The Caribbean Museum Center for the Arts opened its first virtual exhibit on Oct. 2 in celebration of Virgin Islands-Puerto Rico Friendship. The Anacaonas de Borinquen exhibit honors Puerto Rican/Boricua women and will run through Jan. 2, 2021. The show, curated by Wilfred Labiosa, is comprised of original artworks, silkscreens and lithographs by Puerto Rican artists.
The online exhibit can also be visited in-person at the museum’s upstairs gallery on Strand Street in Frederiksted from 9 a.m. to 4 p.m. Tuesdays through Fridays and until 2 p.m. on Saturdays. The wearing of face masks is required, and a maximum of ten people will be allowed in the gallery at a time.
The collection of 75 artworks is part of a traveling exhibit that includes works from the collection of Labiosa Center for the Arts and the W. Labiosa Gallery, the oldest in Old San Juan, Puerto Rico. The gallery was established more than 50 years ago by the late Wilfred Labiosa, the renowned artist recognized for his graphic and textile designs and artwork.
Traditionally, Puerto Rican women are the leaders of the household, the community and are an integral part of Puerto Rican society. The group show of well-known and significant artists reflects the diversity of Puerto Rican women through art.
Labiosa explained the show is named for Anacaonas, also known as Golden Flower, a Taino war chieftess, religious figure and poet born in Haiti. According to the legend, she was the prettiest Taino woman in all the Caribbean. She succeeded her brother Bojeckio as chief of the Jaraqua after his death and had 80 regional chiefs under her command. Borinquen is the native Taino name for Puerto Rico, while Boricua is the native Taino name for an individual living in Puerto Rico.
“Typically, we bring in a curator with the artwork and it’s set up,” said CMCARTS museum manager Jay Weiss. But because of COVID, Labiosa and Weiss met on their iPhones and worked together through FaceTime, Apple’s video and audio chatting platform.
Labiosa mailed everything to Weiss. All the videos were loaded onto the computer. “Every day we walked through the exhibit and arranged and rearranged artwork. It was a lot of fun,” Weiss said.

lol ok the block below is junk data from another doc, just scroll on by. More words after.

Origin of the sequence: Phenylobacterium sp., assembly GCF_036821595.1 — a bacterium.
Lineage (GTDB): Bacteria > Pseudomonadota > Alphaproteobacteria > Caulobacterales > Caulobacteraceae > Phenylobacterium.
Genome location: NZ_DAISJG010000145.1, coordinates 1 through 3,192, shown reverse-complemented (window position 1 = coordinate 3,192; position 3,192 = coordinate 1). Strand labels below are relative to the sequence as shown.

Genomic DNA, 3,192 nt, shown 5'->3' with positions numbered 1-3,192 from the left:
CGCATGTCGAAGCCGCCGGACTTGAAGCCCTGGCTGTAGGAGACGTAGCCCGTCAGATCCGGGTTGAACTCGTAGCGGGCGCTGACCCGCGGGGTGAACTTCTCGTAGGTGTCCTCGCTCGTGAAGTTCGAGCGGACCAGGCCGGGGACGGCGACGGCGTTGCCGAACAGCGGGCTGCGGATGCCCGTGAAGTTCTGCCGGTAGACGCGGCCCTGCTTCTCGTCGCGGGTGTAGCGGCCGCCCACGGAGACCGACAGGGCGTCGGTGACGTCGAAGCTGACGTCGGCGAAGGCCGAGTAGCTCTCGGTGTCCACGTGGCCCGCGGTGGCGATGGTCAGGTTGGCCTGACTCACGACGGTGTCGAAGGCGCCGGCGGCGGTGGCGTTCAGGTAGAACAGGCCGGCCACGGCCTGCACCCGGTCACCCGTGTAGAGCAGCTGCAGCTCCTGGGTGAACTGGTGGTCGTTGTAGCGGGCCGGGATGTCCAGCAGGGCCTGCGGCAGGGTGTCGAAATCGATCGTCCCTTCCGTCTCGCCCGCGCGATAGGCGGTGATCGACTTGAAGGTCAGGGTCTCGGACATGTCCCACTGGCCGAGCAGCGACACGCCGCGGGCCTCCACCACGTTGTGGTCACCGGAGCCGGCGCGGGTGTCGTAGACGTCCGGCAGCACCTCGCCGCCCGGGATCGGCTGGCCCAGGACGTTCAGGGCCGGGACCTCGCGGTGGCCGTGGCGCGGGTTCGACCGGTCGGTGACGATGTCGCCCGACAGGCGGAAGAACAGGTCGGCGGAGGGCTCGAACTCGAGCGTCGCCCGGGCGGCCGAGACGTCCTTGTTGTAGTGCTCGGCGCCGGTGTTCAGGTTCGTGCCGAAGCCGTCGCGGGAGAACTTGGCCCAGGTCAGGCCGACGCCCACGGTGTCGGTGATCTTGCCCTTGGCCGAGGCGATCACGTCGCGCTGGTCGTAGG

Patrons can virtually enter the gallery on the museum website and sign in. On Friday, 100 people signed in and visited the exhibit, Weiss said.
“Because of COVID and folks not wanting to come into the gallery, the museum was not able to get supporters. So, hitting the ‘Donate’ button on the website is so important,” Weiss said. He is encouraging virtual patrons to contribute to the museum after traversing the online gallery.
Some of the exhibited works are available for purchase. While on the website, a patron may click on “Shop” and select items to purchase. Once the online purchase is paid for, it can be picked up after the exhibit closes.
Labiosa has dedicated a gallery room, “Homage to Women,” to show the work of his father, the late Wilfred Labiosa. “My father’s work depicts the richness of the Puerto Rican landscapes as well as the culture that exists in Puerto Rico,” he said.
“I’ve decided to include his depiction of women – a type of work that is modern, contemporary and different. I chose a linoleum block that won awards, as well as those types of paintings that are black and white, minimalistic of color and depict the richness and the complexity of women,” Labiosa said.
The traveling exhibit includes artists like Emeli Vando, Alberto Ortiz Collazo, Lillian Colon, Antonio Maldonado and Torres Soto. Many of the artists in the show were the late Labiosa’s teachers and students.
For more information visit www.cmcarts.org or contact email@example.com or 340-772-2622.